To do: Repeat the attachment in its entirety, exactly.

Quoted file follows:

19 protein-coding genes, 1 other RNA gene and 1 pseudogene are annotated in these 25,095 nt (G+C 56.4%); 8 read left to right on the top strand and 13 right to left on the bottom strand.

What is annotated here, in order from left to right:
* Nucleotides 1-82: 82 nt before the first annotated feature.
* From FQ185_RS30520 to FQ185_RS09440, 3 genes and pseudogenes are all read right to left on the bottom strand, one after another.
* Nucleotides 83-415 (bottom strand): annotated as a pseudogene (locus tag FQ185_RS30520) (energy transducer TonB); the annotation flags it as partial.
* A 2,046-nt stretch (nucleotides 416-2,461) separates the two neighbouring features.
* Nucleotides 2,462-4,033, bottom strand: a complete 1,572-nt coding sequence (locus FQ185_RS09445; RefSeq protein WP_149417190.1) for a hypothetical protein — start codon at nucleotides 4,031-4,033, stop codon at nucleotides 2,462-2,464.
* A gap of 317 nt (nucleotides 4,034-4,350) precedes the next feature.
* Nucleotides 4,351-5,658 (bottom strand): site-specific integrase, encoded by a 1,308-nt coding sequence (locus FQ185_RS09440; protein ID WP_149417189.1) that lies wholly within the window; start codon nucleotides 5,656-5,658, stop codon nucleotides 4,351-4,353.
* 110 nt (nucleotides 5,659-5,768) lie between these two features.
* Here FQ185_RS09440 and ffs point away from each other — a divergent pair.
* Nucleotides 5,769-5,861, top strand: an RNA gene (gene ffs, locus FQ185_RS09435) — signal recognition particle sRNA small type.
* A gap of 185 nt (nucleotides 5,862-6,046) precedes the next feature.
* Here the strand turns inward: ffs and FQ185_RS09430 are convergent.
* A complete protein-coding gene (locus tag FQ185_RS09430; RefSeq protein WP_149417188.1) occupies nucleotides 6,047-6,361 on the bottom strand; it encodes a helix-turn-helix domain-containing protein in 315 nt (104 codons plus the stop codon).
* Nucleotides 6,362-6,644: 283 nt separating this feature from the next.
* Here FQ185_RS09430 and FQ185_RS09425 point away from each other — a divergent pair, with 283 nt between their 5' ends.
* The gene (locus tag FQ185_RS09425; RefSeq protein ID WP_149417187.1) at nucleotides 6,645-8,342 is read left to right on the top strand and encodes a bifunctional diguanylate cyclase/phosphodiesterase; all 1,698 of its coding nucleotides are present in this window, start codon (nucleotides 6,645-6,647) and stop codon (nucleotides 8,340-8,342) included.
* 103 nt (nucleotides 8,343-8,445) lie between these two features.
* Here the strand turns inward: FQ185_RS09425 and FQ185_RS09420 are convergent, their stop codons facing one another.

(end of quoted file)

19 protein-coding genes, 1 other RNA gene and 1 pseudogene are annotated in these 25,095 nt (G+C 56.4%); 8 read left to right on the top strand and 13 right to left on the bottom strand.

What is annotated here, in order from left to right:
* Nucleotides 1-82: 82 nt before the first annotated feature.
* From FQ185_RS30520 to FQ185_RS09440, 3 genes and pseudogenes are all read right to left on the bottom strand, one after another.
* Nucleotides 83-415 (bottom strand): annotated as a pseudogene (locus tag FQ185_RS30520) (energy transducer TonB); the annotation flags it as partial.
* A 2,046-nt stretch (nucleotides 416-2,461) separates the two neighbouring features.
* Nucleotides 2,462-4,033, bottom strand: a complete 1,572-nt coding sequence (locus FQ185_RS09445; RefSeq protein WP_149417190.1) for a hypothetical protein — start codon at nucleotides 4,031-4,033, stop codon at nucleotides 2,462-2,464.
* A gap of 317 nt (nucleotides 4,034-4,350) precedes the next feature.
* Nucleotides 4,351-5,658 (bottom strand): site-specific integrase, encoded by a 1,308-nt coding sequence (locus FQ185_RS09440; protein ID WP_149417189.1) that lies wholly within the window; start codon nucleotides 5,656-5,658, stop codon nucleotides 4,351-4,353.
* 110 nt (nucleotides 5,659-5,768) lie between these two features.
* Here FQ185_RS09440 and ffs point away from each other — a divergent pair.
* Nucleotides 5,769-5,861, top strand: an RNA gene (gene ffs, locus FQ185_RS09435) — signal recognition particle sRNA small type.
* A gap of 185 nt (nucleotides 5,862-6,046) precedes the next feature.
* Here the strand turns inward: ffs and FQ185_RS09430 are convergent.
* A complete protein-coding gene (locus tag FQ185_RS09430; RefSeq protein WP_149417188.1) occupies nucleotides 6,047-6,361 on the bottom strand; it encodes a helix-turn-helix domain-containing protein in 315 nt (104 codons plus the stop codon).
* Nucleotides 6,362-6,644: 283 nt separating this feature from the next.
* Here FQ185_RS09430 and FQ185_RS09425 point away from each other — a divergent pair, with 283 nt between their 5' ends.
* The gene (locus tag FQ185_RS09425; RefSeq protein ID WP_149417187.1) at nucleotides 6,645-8,342 is read left to right on the top strand and encodes a bifunctional diguanylate cyclase/phosphodiesterase; all 1,698 of its coding nucleotides are present in this window, start codon (nucleotides 6,645-6,647) and stop codon (nucleotides 8,340-8,342) included.
* 103 nt (nucleotides 8,343-8,445) lie between these two features.
* Here the strand turns inward: FQ185_RS09425 and FQ185_RS09420 are convergent, their stop codons facing one another.